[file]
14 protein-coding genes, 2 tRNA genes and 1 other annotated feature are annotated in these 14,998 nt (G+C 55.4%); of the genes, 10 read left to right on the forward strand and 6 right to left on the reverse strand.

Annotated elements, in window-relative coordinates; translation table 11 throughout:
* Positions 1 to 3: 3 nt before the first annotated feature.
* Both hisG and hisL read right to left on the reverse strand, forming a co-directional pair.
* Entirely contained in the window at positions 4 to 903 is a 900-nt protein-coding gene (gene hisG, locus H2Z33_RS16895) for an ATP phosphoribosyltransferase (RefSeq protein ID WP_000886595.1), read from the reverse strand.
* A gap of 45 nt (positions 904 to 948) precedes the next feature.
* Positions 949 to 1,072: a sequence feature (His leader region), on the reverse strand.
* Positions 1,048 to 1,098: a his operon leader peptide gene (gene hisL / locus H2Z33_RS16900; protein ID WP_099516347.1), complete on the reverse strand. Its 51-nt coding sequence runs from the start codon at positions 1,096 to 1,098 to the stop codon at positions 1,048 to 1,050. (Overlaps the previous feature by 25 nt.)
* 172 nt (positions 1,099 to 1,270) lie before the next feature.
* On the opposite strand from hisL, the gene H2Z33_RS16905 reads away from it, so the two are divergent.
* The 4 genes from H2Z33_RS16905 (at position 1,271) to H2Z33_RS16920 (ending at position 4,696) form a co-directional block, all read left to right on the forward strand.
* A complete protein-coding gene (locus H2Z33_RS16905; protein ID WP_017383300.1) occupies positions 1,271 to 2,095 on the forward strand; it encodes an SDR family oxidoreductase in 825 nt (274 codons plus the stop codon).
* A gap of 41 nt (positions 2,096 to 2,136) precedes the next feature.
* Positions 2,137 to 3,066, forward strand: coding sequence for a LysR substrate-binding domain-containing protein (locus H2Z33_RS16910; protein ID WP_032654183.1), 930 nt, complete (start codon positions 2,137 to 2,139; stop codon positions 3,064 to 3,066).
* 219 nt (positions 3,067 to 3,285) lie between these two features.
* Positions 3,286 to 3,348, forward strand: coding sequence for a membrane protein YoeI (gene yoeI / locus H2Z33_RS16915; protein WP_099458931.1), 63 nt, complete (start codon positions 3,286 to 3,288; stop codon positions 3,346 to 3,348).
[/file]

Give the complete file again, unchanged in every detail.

14 protein-coding genes, 2 tRNA genes and 1 other annotated feature are annotated in these 14,998 nt (G+C 55.4%); of the genes, 10 read left to right on the forward strand and 6 right to left on the reverse strand.

Annotated elements, in window-relative coordinates; translation table 11 throughout:
* Positions 1 to 3: 3 nt before the first annotated feature.
* Both hisG and hisL read right to left on the reverse strand, forming a co-directional pair.
* Entirely contained in the window at positions 4 to 903 is a 900-nt protein-coding gene (gene hisG, locus H2Z33_RS16895) for an ATP phosphoribosyltransferase (RefSeq protein ID WP_000886595.1), read from the reverse strand.
* A gap of 45 nt (positions 904 to 948) precedes the next feature.
* Positions 949 to 1,072: a sequence feature (His leader region), on the reverse strand.
* Positions 1,048 to 1,098: a his operon leader peptide gene (gene hisL / locus H2Z33_RS16900; protein ID WP_099516347.1), complete on the reverse strand. Its 51-nt coding sequence runs from the start codon at positions 1,096 to 1,098 to the stop codon at positions 1,048 to 1,050. (Overlaps the previous feature by 25 nt.)
* 172 nt (positions 1,099 to 1,270) lie before the next feature.
* On the opposite strand from hisL, the gene H2Z33_RS16905 reads away from it, so the two are divergent.
* The 4 genes from H2Z33_RS16905 (at position 1,271) to H2Z33_RS16920 (ending at position 4,696) form a co-directional block, all read left to right on the forward strand.
* A complete protein-coding gene (locus H2Z33_RS16905; protein ID WP_017383300.1) occupies positions 1,271 to 2,095 on the forward strand; it encodes an SDR family oxidoreductase in 825 nt (274 codons plus the stop codon).
* A gap of 41 nt (positions 2,096 to 2,136) precedes the next feature.
* Positions 2,137 to 3,066, forward strand: coding sequence for a LysR substrate-binding domain-containing protein (locus H2Z33_RS16910; protein ID WP_032654183.1), 930 nt, complete (start codon positions 2,137 to 2,139; stop codon positions 3,064 to 3,066).
* 219 nt (positions 3,067 to 3,285) lie between these two features.
* Positions 3,286 to 3,348, forward strand: coding sequence for a membrane protein YoeI (gene yoeI / locus H2Z33_RS16915; protein WP_099458931.1), 63 nt, complete (start codon positions 3,286 to 3,288; stop codon positions 3,346 to 3,348).